About the crate thing - to me, that sounds like a reaction an offleash dog and onleash dog may have. Roxie may just feel really vulnerable in there (especially with the "Boss" walking by) and even the slightest eye contact from Nola could be making her feel like she has to defend herself. When I was helping out another foster for the weekend, the foster dog was in the crate and Blueberry would walk by closer to his crate than necessary and make very brief eye contact with him and that would set him off. They were fine with each other out of the crate. It was a looong weekend because he had to stay in his crate most of the time because he was recovering from surgery. I simply had to be more vigilant and when I saw B was getting too close to his crate, I'd call her to me. The fact that she would pause before veering away told me all I needed to know - she was definitely goading him although some people wouldn't see it that way.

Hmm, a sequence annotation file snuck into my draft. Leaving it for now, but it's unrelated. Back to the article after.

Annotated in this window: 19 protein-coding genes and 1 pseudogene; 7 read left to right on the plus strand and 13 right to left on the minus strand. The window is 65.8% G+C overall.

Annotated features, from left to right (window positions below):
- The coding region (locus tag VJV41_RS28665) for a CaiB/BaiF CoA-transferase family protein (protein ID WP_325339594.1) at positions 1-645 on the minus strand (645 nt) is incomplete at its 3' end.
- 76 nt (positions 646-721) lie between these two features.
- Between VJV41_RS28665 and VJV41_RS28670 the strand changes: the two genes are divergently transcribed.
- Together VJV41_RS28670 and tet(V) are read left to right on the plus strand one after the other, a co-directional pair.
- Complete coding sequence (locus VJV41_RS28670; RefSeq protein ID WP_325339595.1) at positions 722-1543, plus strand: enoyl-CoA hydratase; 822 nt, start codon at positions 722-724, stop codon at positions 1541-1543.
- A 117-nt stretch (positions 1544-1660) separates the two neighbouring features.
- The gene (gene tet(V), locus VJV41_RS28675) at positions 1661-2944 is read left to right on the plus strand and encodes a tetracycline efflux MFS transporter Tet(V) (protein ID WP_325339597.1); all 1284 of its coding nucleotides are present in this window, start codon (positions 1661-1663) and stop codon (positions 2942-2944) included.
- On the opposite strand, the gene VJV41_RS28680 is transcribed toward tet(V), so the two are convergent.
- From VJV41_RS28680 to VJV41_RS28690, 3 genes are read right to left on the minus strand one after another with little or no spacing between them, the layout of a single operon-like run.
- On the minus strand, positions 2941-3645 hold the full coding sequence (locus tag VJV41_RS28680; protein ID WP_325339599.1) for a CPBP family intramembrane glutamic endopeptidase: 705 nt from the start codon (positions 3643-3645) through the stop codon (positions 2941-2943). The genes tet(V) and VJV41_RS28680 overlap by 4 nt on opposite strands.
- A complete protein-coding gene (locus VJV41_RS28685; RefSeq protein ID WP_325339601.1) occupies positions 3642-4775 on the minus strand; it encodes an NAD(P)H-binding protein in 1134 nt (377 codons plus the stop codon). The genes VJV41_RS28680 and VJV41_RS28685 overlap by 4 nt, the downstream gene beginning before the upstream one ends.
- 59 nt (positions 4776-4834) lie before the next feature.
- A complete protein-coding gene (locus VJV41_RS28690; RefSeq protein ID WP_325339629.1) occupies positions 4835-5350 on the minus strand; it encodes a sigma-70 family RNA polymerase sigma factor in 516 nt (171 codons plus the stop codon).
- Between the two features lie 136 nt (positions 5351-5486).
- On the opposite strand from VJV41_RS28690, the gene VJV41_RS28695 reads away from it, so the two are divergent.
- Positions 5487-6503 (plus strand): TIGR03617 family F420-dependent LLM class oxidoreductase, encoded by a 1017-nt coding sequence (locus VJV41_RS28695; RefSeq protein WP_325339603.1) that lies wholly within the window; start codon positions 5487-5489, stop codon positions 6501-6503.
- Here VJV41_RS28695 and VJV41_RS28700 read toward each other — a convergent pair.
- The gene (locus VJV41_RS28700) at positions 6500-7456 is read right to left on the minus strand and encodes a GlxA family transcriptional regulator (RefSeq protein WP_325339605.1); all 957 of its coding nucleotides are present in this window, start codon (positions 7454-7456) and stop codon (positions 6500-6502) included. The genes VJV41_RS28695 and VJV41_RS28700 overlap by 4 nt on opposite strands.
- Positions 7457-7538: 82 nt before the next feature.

I wish I had some books/links for you but I do not. Hopefully others will. I am not sure how helpful I was other than at least you know others have dealt with this stuff too and I'm sure there are a lot of good blogs out there on the subject!